In 2022, 10% of state budget revenues were provided by the mining industry. The head of the Union of Miners and Metallurgists of Armenia, Vardan Jganyan, told reporters:
“In 2022, about 2 trillion drams [$5 billion] in revenues, unprecedented in the history of Armenia, were received. About 10% of this amount was provided by the mining industry, about 200 billion drams [$500 million].”
According to Jganyan, such revenues are not expected in 2023 due to a number of reasons, including export duties set on metal concentrates and the exchange rate of the dram:
“But in the coming years, when productivity increases, we expect that there will be the same high tax revenues.”
According to the head of the Union of Miners and Metallurgists of Armenia, the main product in the country is copper concentrate, which also contains gold and ferromolybdenum. According to him, China has always been the main market for copper concentrate, and the European market for ferromolybdenum, a small part was exported to Russia.
On February 22, in Parliament, deputies asked the Minister of Economy questions about the decline in the mining industry index. He confirmed the decline in income. Vahan Kerobyan stated that the country “is striving to change the structure of the economy so that mining does not become the dominant industry, but the goal is not to reduce income at all.”
“The decrease was due to the shutdown of the second large mine, Teghout. The owner and partners were subject to sanctions. The company was unable to carry out its activities. We are working with them to find solutions to reopen the mine,” he said.
JAMnews spoke to environmentalist Silva Adamyan as she and a group of other environmentalists gathered outside the government building. She said that the decision came as a surprise, and environmentalists learned about it only after the Minister of Economy ad hmade a statement:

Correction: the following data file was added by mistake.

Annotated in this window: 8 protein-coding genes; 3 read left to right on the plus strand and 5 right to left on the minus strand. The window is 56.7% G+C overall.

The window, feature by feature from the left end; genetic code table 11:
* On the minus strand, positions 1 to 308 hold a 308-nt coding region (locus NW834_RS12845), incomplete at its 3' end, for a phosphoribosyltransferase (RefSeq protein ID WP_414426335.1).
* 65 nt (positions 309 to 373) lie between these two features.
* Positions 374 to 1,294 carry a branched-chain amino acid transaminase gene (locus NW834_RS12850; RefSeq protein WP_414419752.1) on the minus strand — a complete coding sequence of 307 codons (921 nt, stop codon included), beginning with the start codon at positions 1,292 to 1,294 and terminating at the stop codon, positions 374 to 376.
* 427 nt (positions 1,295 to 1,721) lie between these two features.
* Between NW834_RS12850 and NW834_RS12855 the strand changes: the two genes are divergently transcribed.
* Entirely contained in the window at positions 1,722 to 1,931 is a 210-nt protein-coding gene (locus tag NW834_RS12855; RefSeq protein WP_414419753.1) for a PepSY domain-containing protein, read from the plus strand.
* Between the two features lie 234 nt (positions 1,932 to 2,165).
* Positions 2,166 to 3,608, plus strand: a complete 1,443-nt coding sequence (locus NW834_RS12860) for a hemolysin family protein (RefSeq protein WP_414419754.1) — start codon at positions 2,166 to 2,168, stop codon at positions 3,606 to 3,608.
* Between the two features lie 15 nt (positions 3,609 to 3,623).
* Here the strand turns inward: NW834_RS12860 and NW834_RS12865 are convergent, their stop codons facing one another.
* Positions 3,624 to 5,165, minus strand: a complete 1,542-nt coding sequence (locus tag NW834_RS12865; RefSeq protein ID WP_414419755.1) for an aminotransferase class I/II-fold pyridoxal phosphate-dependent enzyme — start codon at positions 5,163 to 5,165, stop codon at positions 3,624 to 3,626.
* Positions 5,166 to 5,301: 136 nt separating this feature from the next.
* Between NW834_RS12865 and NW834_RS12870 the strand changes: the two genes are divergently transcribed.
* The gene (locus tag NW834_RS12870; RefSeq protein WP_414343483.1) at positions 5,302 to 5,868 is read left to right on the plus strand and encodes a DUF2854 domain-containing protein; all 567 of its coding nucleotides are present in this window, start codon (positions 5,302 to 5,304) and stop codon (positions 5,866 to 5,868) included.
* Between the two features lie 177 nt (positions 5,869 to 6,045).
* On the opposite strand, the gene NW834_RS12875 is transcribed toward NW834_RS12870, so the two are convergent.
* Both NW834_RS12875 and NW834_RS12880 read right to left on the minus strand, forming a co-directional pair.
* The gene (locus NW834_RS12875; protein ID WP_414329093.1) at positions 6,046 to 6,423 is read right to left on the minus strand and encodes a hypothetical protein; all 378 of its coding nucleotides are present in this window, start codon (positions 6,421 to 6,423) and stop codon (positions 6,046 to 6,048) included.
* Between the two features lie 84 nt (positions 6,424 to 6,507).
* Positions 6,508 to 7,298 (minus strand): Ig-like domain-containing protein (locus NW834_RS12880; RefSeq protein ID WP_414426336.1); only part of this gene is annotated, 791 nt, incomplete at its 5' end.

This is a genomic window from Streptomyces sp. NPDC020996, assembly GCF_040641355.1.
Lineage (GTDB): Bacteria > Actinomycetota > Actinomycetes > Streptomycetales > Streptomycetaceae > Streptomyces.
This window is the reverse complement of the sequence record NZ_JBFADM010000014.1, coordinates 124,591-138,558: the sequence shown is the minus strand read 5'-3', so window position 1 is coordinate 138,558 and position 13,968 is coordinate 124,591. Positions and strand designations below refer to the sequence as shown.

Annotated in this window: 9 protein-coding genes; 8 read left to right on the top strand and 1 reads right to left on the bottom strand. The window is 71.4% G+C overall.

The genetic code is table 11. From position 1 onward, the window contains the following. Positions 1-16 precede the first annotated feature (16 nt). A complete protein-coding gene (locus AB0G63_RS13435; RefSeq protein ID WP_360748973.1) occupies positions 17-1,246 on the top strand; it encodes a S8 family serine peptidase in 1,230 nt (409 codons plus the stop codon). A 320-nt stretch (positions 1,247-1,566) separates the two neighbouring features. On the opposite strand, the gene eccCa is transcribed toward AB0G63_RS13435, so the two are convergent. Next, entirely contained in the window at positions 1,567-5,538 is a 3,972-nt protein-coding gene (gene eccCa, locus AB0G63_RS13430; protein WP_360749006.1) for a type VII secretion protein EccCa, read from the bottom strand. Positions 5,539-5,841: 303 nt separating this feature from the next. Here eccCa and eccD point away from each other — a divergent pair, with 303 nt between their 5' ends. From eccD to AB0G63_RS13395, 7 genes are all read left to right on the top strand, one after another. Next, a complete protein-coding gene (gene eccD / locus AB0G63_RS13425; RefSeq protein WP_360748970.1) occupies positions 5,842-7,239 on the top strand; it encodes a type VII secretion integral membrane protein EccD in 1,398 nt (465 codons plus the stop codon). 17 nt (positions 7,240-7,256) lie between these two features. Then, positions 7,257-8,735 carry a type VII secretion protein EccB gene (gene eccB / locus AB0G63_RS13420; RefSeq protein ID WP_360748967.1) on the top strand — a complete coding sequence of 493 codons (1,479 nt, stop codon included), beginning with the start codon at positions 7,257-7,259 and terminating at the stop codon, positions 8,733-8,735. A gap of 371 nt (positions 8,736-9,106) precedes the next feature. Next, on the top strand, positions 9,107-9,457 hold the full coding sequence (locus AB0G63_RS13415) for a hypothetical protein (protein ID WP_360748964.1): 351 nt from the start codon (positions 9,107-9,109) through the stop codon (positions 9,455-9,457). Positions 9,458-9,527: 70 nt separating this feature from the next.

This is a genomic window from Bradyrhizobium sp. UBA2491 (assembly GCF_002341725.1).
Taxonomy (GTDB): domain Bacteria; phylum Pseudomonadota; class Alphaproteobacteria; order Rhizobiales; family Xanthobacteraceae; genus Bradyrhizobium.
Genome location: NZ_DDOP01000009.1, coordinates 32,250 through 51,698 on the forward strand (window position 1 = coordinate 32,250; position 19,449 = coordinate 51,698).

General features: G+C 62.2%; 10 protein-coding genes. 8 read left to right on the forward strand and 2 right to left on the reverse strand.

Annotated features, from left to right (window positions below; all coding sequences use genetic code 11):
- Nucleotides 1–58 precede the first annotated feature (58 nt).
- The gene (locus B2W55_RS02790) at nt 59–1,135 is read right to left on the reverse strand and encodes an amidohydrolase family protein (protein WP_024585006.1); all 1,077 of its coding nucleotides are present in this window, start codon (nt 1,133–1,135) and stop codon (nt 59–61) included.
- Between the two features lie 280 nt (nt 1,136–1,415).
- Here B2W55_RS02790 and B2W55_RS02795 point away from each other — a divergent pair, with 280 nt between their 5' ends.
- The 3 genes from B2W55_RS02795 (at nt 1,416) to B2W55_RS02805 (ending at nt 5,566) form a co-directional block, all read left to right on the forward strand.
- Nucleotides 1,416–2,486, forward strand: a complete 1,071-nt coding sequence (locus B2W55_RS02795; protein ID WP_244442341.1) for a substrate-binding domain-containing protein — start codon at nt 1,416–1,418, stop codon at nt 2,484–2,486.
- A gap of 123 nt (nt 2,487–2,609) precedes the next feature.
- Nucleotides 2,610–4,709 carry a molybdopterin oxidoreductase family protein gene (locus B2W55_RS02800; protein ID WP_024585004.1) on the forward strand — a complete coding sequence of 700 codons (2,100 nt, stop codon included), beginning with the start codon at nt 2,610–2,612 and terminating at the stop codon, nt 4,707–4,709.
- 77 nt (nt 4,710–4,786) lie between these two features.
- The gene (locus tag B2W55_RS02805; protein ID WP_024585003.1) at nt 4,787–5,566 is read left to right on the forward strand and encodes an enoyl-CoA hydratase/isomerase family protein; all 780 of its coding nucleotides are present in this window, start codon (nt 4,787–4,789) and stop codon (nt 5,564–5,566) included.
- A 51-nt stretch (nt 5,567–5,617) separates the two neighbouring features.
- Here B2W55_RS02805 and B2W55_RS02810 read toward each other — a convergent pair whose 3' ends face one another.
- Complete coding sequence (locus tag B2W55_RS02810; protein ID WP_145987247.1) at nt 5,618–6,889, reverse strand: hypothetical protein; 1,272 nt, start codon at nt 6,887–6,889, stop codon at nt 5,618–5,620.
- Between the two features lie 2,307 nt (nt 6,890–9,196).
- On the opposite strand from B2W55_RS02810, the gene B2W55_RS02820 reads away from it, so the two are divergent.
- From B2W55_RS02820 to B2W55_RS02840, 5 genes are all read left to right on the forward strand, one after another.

“For many years we all fought, each environmental group, to the best of its ability. We had a serious expert group that fought against the exploitation of the mine and transmitted data about it to the government. Today, as you can see, nothing has been taken into account; the document has been signed.”
SAdamyan says that “the decision was made by the prime minister of the country, he is the head of the country,” which is why they gathered in front of the government building. According to Adamyan, environmentalists will publish a joint statement on this in the near future.
“We will lose Jermuk as a resort. Jermuk is one of those places where the extraction of any minerals is clearly unacceptable. When they say, you know, we have very advanced technologies, we will minimally pollute the environment, it is clear to us that this will not happen.”
From 2016 to June 2021, Silva Adamyan and three other experts conducted risk studies at the Amulsar mine.
She believes that there are risks associated with deep groundwater which “have not been fully calculated.” This may have a harmful effect on Lake Sevan.
“We talked about the fact that deep water research was of insufficient quality. We were told that they would conduct tests again, bring new documents. But nothing was done. We are worried that there will be problems with Lake Sevan, but there is no clear information to find out how serious the damage will be.”
Adamyan hopes that it is still possible to change the situation. In her opinion, protests can play a role even after the signing of the document.
Amulsar mine will be operated